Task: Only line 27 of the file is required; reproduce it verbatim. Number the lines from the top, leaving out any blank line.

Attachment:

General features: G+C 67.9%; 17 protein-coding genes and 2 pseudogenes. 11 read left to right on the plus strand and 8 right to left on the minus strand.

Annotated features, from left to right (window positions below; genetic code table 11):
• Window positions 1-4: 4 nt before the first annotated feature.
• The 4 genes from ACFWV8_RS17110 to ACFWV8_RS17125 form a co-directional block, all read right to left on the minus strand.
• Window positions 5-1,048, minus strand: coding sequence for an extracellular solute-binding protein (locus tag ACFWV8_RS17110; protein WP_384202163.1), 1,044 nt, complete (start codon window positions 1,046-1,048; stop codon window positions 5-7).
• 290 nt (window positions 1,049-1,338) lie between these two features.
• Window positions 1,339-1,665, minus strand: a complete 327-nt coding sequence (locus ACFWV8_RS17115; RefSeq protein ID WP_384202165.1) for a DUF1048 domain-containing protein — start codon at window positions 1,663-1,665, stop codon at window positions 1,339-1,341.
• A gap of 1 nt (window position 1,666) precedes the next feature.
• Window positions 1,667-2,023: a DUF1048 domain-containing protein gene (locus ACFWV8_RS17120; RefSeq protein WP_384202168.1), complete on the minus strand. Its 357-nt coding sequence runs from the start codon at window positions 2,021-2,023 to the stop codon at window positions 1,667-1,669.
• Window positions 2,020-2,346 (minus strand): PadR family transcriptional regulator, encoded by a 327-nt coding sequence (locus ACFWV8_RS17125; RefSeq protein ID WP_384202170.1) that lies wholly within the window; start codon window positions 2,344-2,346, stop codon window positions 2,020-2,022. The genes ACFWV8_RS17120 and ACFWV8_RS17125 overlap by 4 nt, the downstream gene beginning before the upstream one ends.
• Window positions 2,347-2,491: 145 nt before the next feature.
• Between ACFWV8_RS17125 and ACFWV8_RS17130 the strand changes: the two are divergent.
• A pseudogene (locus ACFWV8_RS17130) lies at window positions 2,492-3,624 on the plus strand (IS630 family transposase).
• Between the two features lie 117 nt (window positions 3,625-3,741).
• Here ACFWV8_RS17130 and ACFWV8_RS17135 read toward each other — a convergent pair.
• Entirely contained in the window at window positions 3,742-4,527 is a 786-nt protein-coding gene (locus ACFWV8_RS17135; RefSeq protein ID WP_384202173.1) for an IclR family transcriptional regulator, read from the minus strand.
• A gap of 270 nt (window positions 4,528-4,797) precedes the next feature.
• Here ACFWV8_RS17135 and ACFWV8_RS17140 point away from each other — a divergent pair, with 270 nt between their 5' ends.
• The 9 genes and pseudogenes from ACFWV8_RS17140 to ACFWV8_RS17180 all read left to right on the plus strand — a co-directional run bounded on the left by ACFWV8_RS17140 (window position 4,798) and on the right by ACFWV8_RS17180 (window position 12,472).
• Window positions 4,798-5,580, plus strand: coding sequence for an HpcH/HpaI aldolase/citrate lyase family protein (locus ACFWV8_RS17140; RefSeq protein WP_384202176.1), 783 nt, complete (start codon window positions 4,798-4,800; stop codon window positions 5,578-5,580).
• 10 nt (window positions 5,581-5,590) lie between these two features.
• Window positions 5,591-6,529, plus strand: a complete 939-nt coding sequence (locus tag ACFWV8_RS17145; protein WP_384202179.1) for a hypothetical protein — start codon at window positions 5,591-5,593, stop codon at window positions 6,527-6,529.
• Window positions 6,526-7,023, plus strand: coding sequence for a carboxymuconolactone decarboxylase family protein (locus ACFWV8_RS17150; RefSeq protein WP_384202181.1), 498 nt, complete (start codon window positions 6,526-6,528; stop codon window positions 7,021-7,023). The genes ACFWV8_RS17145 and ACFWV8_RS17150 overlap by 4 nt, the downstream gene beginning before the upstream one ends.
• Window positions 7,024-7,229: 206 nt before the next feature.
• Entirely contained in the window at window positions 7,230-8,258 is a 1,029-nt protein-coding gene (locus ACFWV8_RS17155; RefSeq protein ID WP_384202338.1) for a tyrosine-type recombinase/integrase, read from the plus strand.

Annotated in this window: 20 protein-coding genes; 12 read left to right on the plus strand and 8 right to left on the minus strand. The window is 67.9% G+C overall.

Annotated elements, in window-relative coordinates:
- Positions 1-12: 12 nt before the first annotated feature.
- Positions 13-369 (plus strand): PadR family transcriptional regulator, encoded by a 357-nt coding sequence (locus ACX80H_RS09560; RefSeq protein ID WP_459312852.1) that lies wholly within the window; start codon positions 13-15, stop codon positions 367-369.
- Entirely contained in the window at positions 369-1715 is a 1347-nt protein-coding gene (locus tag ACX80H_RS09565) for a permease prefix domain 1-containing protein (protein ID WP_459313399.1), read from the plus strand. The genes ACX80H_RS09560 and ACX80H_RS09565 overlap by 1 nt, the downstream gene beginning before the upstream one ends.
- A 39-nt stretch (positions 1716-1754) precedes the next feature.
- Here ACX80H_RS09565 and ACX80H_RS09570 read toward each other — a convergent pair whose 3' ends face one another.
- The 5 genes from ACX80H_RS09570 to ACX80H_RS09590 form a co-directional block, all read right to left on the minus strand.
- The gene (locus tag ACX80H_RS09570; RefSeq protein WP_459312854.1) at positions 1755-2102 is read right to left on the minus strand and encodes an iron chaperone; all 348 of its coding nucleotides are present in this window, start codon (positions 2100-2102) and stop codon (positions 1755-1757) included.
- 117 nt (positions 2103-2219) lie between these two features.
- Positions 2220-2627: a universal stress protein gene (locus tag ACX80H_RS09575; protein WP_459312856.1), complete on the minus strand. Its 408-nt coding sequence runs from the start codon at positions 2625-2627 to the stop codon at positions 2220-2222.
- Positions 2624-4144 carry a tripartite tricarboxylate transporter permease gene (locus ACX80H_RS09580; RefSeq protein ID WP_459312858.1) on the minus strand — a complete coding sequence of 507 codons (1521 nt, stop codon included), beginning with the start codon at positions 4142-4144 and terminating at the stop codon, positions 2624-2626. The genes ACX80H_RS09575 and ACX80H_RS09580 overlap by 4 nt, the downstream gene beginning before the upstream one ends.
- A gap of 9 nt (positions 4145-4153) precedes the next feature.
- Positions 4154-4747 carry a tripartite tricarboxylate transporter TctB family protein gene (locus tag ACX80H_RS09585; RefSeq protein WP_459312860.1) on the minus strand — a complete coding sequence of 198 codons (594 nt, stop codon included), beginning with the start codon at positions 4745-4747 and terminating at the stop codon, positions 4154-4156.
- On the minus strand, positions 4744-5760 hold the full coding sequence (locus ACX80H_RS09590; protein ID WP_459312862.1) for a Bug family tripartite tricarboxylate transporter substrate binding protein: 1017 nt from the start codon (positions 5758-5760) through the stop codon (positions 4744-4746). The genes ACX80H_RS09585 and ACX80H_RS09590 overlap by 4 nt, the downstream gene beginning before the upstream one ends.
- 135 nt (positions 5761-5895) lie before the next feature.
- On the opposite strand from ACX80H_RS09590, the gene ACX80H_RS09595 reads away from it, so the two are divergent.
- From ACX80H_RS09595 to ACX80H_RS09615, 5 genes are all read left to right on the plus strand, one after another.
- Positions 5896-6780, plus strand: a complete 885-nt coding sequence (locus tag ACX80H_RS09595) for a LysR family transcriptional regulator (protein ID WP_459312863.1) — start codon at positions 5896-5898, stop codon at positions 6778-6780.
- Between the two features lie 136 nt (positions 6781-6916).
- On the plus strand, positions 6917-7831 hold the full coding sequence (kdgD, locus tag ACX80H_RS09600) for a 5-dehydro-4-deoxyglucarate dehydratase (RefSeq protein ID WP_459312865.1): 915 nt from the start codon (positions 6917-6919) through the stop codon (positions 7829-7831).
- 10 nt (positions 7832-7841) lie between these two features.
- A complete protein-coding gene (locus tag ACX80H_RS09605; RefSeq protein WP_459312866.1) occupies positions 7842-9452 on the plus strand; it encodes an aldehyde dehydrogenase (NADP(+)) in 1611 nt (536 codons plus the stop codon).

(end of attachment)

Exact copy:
Annotated elements, in window-relative coordinates: